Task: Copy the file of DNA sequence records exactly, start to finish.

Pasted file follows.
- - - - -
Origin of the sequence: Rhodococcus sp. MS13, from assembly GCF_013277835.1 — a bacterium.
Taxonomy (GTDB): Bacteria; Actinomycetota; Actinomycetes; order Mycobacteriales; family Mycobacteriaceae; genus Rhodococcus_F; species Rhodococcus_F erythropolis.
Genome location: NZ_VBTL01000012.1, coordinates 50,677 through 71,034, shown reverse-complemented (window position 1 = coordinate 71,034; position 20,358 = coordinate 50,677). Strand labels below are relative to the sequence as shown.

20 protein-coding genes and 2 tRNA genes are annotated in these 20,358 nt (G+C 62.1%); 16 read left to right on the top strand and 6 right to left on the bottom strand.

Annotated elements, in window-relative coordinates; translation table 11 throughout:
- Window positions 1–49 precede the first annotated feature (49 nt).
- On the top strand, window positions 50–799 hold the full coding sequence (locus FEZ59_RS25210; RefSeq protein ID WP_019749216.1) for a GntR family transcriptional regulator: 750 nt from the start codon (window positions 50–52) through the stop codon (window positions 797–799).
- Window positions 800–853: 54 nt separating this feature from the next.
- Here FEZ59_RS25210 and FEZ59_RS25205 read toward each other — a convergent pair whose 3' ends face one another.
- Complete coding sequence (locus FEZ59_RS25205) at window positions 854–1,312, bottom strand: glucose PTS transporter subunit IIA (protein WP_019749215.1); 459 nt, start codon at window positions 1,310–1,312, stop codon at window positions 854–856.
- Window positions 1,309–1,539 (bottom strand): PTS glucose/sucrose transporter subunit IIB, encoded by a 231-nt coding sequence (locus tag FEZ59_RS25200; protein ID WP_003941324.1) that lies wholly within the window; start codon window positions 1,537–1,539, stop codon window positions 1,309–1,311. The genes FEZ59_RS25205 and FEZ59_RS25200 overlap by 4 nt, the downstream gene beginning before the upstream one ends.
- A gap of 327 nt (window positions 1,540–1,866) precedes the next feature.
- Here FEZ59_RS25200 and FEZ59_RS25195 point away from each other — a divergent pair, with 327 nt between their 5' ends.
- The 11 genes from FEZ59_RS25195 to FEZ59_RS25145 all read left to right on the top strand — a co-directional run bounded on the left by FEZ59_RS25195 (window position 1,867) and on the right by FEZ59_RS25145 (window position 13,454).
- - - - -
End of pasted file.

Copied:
Origin of the sequence: Rhodococcus sp. MS13, from assembly GCF_013277835.1 — a bacterium.
Taxonomy (GTDB): Bacteria; Actinomycetota; Actinomycetes; order Mycobacteriales; family Mycobacteriaceae; genus Rhodococcus_F; species Rhodococcus_F erythropolis.
Genome location: NZ_VBTL01000012.1, coordinates 50,677 through 71,034, shown reverse-complemented (window position 1 = coordinate 71,034; position 20,358 = coordinate 50,677). Strand labels below are relative to the sequence as shown.

20 protein-coding genes and 2 tRNA genes are annotated in these 20,358 nt (G+C 62.1%); 16 read left to right on the top strand and 6 right to left on the bottom strand.

Annotated elements, in window-relative coordinates; translation table 11 throughout:
- Window positions 1–49 precede the first annotated feature (49 nt).
- On the top strand, window positions 50–799 hold the full coding sequence (locus FEZ59_RS25210; RefSeq protein ID WP_019749216.1) for a GntR family transcriptional regulator: 750 nt from the start codon (window positions 50–52) through the stop codon (window positions 797–799).
- Window positions 800–853: 54 nt separating this feature from the next.
- Here FEZ59_RS25210 and FEZ59_RS25205 read toward each other — a convergent pair whose 3' ends face one another.
- Complete coding sequence (locus FEZ59_RS25205) at window positions 854–1,312, bottom strand: glucose PTS transporter subunit IIA (protein WP_019749215.1); 459 nt, start codon at window positions 1,310–1,312, stop codon at window positions 854–856.
- Window positions 1,309–1,539 (bottom strand): PTS glucose/sucrose transporter subunit IIB, encoded by a 231-nt coding sequence (locus tag FEZ59_RS25200; protein ID WP_003941324.1) that lies wholly within the window; start codon window positions 1,537–1,539, stop codon window positions 1,309–1,311. The genes FEZ59_RS25205 and FEZ59_RS25200 overlap by 4 nt, the downstream gene beginning before the upstream one ends.
- A gap of 327 nt (window positions 1,540–1,866) precedes the next feature.
- Here FEZ59_RS25200 and FEZ59_RS25195 point away from each other — a divergent pair, with 327 nt between their 5' ends.
- The 11 genes from FEZ59_RS25195 to FEZ59_RS25145 all read left to right on the top strand — a co-directional run bounded on the left by FEZ59_RS25195 (window position 1,867) and on the right by FEZ59_RS25145 (window position 13,454).